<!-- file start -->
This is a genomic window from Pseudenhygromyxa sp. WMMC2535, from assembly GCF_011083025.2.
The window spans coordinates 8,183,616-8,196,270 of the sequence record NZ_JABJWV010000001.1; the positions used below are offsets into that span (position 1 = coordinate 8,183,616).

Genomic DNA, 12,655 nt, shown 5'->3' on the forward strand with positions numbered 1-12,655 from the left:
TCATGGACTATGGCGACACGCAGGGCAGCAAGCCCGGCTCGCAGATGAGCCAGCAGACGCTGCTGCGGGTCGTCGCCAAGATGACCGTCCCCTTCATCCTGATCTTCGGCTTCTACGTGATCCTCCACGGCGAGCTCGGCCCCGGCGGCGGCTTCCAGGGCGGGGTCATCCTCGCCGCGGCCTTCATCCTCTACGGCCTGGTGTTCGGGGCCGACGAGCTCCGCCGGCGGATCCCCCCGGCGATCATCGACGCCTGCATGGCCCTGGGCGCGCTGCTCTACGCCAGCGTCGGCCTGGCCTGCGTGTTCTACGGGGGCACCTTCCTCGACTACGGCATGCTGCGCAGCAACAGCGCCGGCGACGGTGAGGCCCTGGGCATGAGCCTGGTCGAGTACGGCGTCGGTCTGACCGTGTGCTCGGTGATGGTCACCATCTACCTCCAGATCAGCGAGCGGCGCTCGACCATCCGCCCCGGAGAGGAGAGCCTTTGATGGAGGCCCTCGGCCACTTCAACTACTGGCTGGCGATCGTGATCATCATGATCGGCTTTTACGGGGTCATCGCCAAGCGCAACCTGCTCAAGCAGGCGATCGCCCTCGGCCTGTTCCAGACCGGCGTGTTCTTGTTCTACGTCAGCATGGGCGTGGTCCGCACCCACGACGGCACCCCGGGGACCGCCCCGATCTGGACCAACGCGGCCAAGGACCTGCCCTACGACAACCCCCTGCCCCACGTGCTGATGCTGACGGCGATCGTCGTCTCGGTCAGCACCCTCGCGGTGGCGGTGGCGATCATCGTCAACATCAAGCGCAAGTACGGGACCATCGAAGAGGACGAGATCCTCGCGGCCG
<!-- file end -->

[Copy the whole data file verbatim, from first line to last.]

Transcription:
This is a genomic window from Pseudenhygromyxa sp. WMMC2535, from assembly GCF_011083025.2.
The window spans coordinates 8,183,616-8,196,270 of the sequence record NZ_JABJWV010000001.1; the positions used below are offsets into that span (position 1 = coordinate 8,183,616).

Genomic DNA, 12,655 nt, shown 5'->3' on the forward strand with positions numbered 1-12,655 from the left:
TCATGGACTATGGCGACACGCAGGGCAGCAAGCCCGGCTCGCAGATGAGCCAGCAGACGCTGCTGCGGGTCGTCGCCAAGATGACCGTCCCCTTCATCCTGATCTTCGGCTTCTACGTGATCCTCCACGGCGAGCTCGGCCCCGGCGGCGGCTTCCAGGGCGGGGTCATCCTCGCCGCGGCCTTCATCCTCTACGGCCTGGTGTTCGGGGCCGACGAGCTCCGCCGGCGGATCCCCCCGGCGATCATCGACGCCTGCATGGCCCTGGGCGCGCTGCTCTACGCCAGCGTCGGCCTGGCCTGCGTGTTCTACGGGGGCACCTTCCTCGACTACGGCATGCTGCGCAGCAACAGCGCCGGCGACGGTGAGGCCCTGGGCATGAGCCTGGTCGAGTACGGCGTCGGTCTGACCGTGTGCTCGGTGATGGTCACCATCTACCTCCAGATCAGCGAGCGGCGCTCGACCATCCGCCCCGGAGAGGAGAGCCTTTGATGGAGGCCCTCGGCCACTTCAACTACTGGCTGGCGATCGTGATCATCATGATCGGCTTTTACGGGGTCATCGCCAAGCGCAACCTGCTCAAGCAGGCGATCGCCCTCGGCCTGTTCCAGACCGGCGTGTTCTTGTTCTACGTCAGCATGGGCGTGGTCCGCACCCACGACGGCACCCCGGGGACCGCCCCGATCTGGACCAACGCGGCCAAGGACCTGCCCTACGACAACCCCCTGCCCCACGTGCTGATGCTGACGGCGATCGTCGTCTCGGTCAGCACCCTCGCGGTGGCGGTGGCGATCATCGTCAACATCAAGCGCAAGTACGGGACCATCGAAGAGGACGAGATCCTCGCGGCCG